Other significant contributors to odor emission were the headworks building, the Duall scrubber, grit channels and splitter boxes.

One source of odor that had not been previously considered was the Southside lift station near Wilderness Park. Though its overall contribution is small, it could be significant locally.

Council member Mitchell said that although the Webster study was costly it was “absolutely worth it.” She said that past decisions hadn’t always been data driven, but this one will be.

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Odor Abatement Plans

Webster Environmental also provided a list of options for fixing the odor problems along with their associated costs. The solutions all involve tightening containment of odor generating processes and creating a system of ducts to route odors from all sources through a scrubber.

What is different in the various plans is the type of scrubber chosen. There are three broad categories of odor abatement systems, chemical, biological, and activated charcoal.

Chemical scrubbers mitigate odors by oxidizing odiferous sulfur compounds to less smelly and less volatile compounds. This process, which the city has used in the past, requires regular filling with chemical oxidants that can become quite costly over the course of plant operation.

Carbon filters capture odor causing molecules by adsorption on their surface. Properly prepared carbon can hold a lot of H­2S (and other odorants) but the carbon must be replaced when it becomes saturated.

Biological scrubbers remove odors through the action of bacteria growing on a porous matrix. The bacteria metabolize the odorants to less smelly compounds. These systems also require occasional replacement of the matrix.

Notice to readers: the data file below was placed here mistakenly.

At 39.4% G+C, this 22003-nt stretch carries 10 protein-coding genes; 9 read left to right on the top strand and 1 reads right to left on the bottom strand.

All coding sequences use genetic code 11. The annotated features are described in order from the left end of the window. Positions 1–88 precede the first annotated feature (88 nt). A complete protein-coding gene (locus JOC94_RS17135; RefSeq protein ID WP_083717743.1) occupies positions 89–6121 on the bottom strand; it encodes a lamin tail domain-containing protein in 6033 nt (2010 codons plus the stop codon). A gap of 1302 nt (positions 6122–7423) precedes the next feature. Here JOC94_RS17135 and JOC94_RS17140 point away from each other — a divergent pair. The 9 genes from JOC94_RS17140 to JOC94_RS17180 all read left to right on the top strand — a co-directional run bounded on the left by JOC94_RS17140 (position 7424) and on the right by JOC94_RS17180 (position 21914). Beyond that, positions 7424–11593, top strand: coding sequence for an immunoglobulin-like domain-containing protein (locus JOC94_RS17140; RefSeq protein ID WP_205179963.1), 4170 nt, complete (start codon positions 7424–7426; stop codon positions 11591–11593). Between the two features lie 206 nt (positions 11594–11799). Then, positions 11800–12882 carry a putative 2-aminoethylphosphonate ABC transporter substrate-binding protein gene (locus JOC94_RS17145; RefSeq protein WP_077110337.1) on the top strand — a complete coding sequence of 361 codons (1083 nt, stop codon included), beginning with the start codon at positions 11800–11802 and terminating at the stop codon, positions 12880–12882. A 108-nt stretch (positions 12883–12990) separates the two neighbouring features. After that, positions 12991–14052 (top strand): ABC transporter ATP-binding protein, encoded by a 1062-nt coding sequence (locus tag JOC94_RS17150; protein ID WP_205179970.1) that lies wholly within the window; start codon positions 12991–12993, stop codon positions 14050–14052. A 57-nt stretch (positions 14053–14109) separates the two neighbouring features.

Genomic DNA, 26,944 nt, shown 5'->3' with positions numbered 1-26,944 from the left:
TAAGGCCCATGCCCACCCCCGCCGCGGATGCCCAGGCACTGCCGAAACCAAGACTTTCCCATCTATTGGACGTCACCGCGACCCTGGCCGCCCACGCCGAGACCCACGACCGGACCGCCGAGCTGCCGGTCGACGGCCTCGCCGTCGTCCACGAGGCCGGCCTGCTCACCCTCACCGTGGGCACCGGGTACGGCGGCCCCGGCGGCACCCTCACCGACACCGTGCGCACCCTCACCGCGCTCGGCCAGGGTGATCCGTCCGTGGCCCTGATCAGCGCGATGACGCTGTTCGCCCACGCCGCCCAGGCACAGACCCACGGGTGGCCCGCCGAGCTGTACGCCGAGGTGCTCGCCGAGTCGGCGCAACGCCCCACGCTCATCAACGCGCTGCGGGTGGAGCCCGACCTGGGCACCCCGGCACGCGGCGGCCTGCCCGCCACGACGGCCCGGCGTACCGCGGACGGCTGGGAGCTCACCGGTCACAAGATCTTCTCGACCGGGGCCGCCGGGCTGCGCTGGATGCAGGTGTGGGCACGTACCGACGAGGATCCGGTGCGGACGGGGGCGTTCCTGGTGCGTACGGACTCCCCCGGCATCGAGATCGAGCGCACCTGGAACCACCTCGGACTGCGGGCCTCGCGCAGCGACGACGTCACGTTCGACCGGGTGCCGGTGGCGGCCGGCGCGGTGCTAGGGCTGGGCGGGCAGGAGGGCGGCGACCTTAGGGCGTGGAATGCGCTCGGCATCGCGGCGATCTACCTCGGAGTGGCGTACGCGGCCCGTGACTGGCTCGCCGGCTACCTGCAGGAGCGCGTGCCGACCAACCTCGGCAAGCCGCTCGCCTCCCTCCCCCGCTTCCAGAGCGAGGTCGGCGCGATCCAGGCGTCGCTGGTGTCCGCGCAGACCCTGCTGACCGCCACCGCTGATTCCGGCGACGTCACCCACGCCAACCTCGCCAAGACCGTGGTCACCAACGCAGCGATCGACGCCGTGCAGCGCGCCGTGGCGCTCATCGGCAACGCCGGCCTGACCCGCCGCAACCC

Council members evaluated the options both from efficacy projections and cost over time. They were also guided, to some degree, by the visit some of them made to other Michigan wastewater treatment plants.

Of six options suggested, they chose the one that appeared to both remove nearly all the odor and do so at the lowest cost. Unfortunately, that cost is still millions of dollars on top of the recent millions spent to refurbish the plant.

The plan is to utilize both an activated carbon system and a bioscrubber. A carbon system will be used to treat air from the RBCs and the septage receiving building, while air from all other sources will be treated with the bioscrubber.  A separate carbon adsorption system would also be used to control odor at the Southside Pump Station.

Besides changing to a new type of scrubber, the proposed revision would assure that emissions from all processes, not just some, will be contained and routed to the scrubbers.

In August of 2017, Council voted to approve borrowing up to $4 million dollars to pay for the odor abatement work. They chose to borrow through the State Revolving Fund to obtain the lowest interest rate.

In April, Council voted to award a contract to E & L Construction Group for about $3.3 million dollars with another $325,000 going to Tetra Tech to oversee the project. The final expenditure will be over $4 million, because a few extra upgrades were included. Besides the odor control measures, a new back-up generator is being purchased for a pump station at the Sauk Trail Business Park and a new effluent flood pump for the WWTP.

These expenses will not be paid through the general budget, i.e. from property taxes, but through user fees. Residents and industrial customers should expect further increases in their utility bills.

E & L believes they can complete the project by next spring.

The new system will also be headed by a new Water and Wastewater Treatment Superintendent. Robert Scull (who has borne the brunt of criticism for the past several years) retired in early May and Interim Superintendent Mark Fechik has been in charge for the last month.

The city recently hired Steve Wyzgoski to be the new superintendent. His start date is June 25.

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The Future of Wastewater Treatment in Saline

Eight Million dollars later, how will the refurbished WWTP fare in the coming decades? Assuming all goes according to plan the city will have a fully operational and nearly odor-free system for 20 – 25 years before major repairs are needed.